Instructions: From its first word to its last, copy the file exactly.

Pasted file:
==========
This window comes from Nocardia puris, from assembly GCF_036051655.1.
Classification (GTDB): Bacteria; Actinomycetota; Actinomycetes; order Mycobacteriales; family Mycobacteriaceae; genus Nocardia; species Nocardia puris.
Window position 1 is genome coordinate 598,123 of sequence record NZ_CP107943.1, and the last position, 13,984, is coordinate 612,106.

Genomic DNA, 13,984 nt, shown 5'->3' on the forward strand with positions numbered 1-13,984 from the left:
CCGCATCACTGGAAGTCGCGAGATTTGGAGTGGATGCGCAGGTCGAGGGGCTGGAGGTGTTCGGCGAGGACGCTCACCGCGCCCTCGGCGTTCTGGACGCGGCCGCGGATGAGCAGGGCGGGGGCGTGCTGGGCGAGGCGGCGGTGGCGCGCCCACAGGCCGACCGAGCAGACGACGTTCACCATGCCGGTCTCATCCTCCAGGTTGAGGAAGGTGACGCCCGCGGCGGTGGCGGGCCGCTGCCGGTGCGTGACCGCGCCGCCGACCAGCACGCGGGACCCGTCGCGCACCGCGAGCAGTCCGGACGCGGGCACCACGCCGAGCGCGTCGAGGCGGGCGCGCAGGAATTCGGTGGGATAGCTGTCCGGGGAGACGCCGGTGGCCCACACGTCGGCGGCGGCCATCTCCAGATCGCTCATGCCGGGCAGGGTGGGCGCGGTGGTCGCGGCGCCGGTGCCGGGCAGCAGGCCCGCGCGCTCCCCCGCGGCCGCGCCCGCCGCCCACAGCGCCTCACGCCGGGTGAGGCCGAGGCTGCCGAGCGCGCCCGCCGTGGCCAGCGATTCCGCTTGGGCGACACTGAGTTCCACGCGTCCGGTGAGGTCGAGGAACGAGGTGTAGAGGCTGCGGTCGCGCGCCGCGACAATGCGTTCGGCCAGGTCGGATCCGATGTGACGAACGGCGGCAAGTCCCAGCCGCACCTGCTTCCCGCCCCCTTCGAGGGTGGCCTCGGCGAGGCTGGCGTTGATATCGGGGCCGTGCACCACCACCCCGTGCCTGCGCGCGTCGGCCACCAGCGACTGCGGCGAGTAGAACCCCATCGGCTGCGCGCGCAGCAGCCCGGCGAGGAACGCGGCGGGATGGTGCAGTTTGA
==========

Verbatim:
This window comes from Nocardia puris, from assembly GCF_036051655.1.
Classification (GTDB): Bacteria; Actinomycetota; Actinomycetes; order Mycobacteriales; family Mycobacteriaceae; genus Nocardia; species Nocardia puris.
Window position 1 is genome coordinate 598,123 of sequence record NZ_CP107943.1, and the last position, 13,984, is coordinate 612,106.

Genomic DNA, 13,984 nt, shown 5'->3' on the forward strand with positions numbered 1-13,984 from the left:
CCGCATCACTGGAAGTCGCGAGATTTGGAGTGGATGCGCAGGTCGAGGGGCTGGAGGTGTTCGGCGAGGACGCTCACCGCGCCCTCGGCGTTCTGGACGCGGCCGCGGATGAGCAGGGCGGGGGCGTGCTGGGCGAGGCGGCGGTGGCGCGCCCACAGGCCGACCGAGCAGACGACGTTCACCATGCCGGTCTCATCCTCCAGGTTGAGGAAGGTGACGCCCGCGGCGGTGGCGGGCCGCTGCCGGTGCGTGACCGCGCCGCCGACCAGCACGCGGGACCCGTCGCGCACCGCGAGCAGTCCGGACGCGGGCACCACGCCGAGCGCGTCGAGGCGGGCGCGCAGGAATTCGGTGGGATAGCTGTCCGGGGAGACGCCGGTGGCCCACACGTCGGCGGCGGCCATCTCCAGATCGCTCATGCCGGGCAGGGTGGGCGCGGTGGTCGCGGCGCCGGTGCCGGGCAGCAGGCCCGCGCGCTCCCCCGCGGCCGCGCCCGCCGCCCACAGCGCCTCACGCCGGGTGAGGCCGAGGCTGCCGAGCGCGCCCGCCGTGGCCAGCGATTCCGCTTGGGCGACACTGAGTTCCACGCGTCCGGTGAGGTCGAGGAACGAGGTGTAGAGGCTGCGGTCGCGCGCCGCGACAATGCGTTCGGCCAGGTCGGATCCGATGTGACGAACGGCGGCAAGTCCCAGCCGCACCTGCTTCCCGCCCCCTTCGAGGGTGGCCTCGGCGAGGCTGGCGTTGATATCGGGGCCGTGCACCACCACCCCGTGCCTGCGCGCGTCGGCCACCAGCGACTGCGGCGAGTAGAACCCCATCGGCTGCGCGCGCAGCAGCCCGGCGAGGAACGCGGCGGGATGGTGCAGTTTGA